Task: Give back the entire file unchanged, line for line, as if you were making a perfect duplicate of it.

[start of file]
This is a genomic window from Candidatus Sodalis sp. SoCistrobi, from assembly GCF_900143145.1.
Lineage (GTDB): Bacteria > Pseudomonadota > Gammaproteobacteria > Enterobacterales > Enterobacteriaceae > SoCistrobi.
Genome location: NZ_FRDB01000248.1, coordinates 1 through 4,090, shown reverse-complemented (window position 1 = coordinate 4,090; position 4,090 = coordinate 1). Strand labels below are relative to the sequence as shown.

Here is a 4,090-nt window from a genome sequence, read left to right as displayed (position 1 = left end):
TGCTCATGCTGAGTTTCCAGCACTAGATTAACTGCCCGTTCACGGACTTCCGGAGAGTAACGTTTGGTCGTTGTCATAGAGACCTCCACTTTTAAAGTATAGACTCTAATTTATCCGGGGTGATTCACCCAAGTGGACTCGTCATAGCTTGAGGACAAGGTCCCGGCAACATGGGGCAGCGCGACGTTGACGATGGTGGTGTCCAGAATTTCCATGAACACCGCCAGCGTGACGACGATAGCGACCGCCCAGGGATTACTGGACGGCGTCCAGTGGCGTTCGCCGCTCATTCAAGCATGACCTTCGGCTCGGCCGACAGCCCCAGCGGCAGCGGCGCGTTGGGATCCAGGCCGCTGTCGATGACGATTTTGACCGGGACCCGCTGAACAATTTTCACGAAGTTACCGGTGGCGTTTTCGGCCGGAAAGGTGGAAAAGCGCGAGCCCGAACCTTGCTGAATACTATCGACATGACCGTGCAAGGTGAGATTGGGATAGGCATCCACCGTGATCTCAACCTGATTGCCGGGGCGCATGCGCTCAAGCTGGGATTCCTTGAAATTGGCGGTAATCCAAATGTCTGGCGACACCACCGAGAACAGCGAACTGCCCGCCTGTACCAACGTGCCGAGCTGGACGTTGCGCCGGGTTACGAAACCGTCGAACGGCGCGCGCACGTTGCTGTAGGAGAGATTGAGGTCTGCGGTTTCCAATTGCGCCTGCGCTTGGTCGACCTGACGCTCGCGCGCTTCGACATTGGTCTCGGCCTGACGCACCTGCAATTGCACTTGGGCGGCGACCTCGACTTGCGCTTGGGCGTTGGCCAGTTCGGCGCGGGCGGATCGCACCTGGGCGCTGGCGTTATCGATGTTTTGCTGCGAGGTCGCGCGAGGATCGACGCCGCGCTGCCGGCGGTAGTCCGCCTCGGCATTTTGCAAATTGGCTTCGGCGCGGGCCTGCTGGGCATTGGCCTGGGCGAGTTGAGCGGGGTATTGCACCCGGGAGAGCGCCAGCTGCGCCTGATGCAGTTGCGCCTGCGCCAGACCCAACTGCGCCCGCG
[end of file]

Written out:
This is a genomic window from Candidatus Sodalis sp. SoCistrobi, from assembly GCF_900143145.1.
Lineage (GTDB): Bacteria > Pseudomonadota > Gammaproteobacteria > Enterobacterales > Enterobacteriaceae > SoCistrobi.
Genome location: NZ_FRDB01000248.1, coordinates 1 through 4,090, shown reverse-complemented (window position 1 = coordinate 4,090; position 4,090 = coordinate 1). Strand labels below are relative to the sequence as shown.

Here is a 4,090-nt window from a genome sequence, read left to right as displayed (position 1 = left end):
TGCTCATGCTGAGTTTCCAGCACTAGATTAACTGCCCGTTCACGGACTTCCGGAGAGTAACGTTTGGTCGTTGTCATAGAGACCTCCACTTTTAAAGTATAGACTCTAATTTATCCGGGGTGATTCACCCAAGTGGACTCGTCATAGCTTGAGGACAAGGTCCCGGCAACATGGGGCAGCGCGACGTTGACGATGGTGGTGTCCAGAATTTCCATGAACACCGCCAGCGTGACGACGATAGCGACCGCCCAGGGATTACTGGACGGCGTCCAGTGGCGTTCGCCGCTCATTCAAGCATGACCTTCGGCTCGGCCGACAGCCCCAGCGGCAGCGGCGCGTTGGGATCCAGGCCGCTGTCGATGACGATTTTGACCGGGACCCGCTGAACAATTTTCACGAAGTTACCGGTGGCGTTTTCGGCCGGAAAGGTGGAAAAGCGCGAGCCCGAACCTTGCTGAATACTATCGACATGACCGTGCAAGGTGAGATTGGGATAGGCATCCACCGTGATCTCAACCTGATTGCCGGGGCGCATGCGCTCAAGCTGGGATTCCTTGAAATTGGCGGTAATCCAAATGTCTGGCGACACCACCGAGAACAGCGAACTGCCCGCCTGTACCAACGTGCCGAGCTGGACGTTGCGCCGGGTTACGAAACCGTCGAACGGCGCGCGCACGTTGCTGTAGGAGAGATTGAGGTCTGCGGTTTCCAATTGCGCCTGCGCTTGGTCGACCTGACGCTCGCGCGCTTCGACATTGGTCTCGGCCTGACGCACCTGCAATTGCACTTGGGCGGCGACCTCGACTTGCGCTTGGGCGTTGGCCAGTTCGGCGCGGGCGGATCGCACCTGGGCGCTGGCGTTATCGATGTTTTGCTGCGAGGTCGCGCGAGGATCGACGCCGCGCTGCCGGCGGTAGTCCGCCTCGGCATTTTGCAAATTGGCTTCGGCGCGGGCCTGCTGGGCATTGGCCTGGGCGAGTTGAGCGGGGTATTGCACCCGGGAGAGCGCCAGCTGCGCCTGATGCAGTTGCGCCTGCGCCAGACCCAACTGCGCCCGCG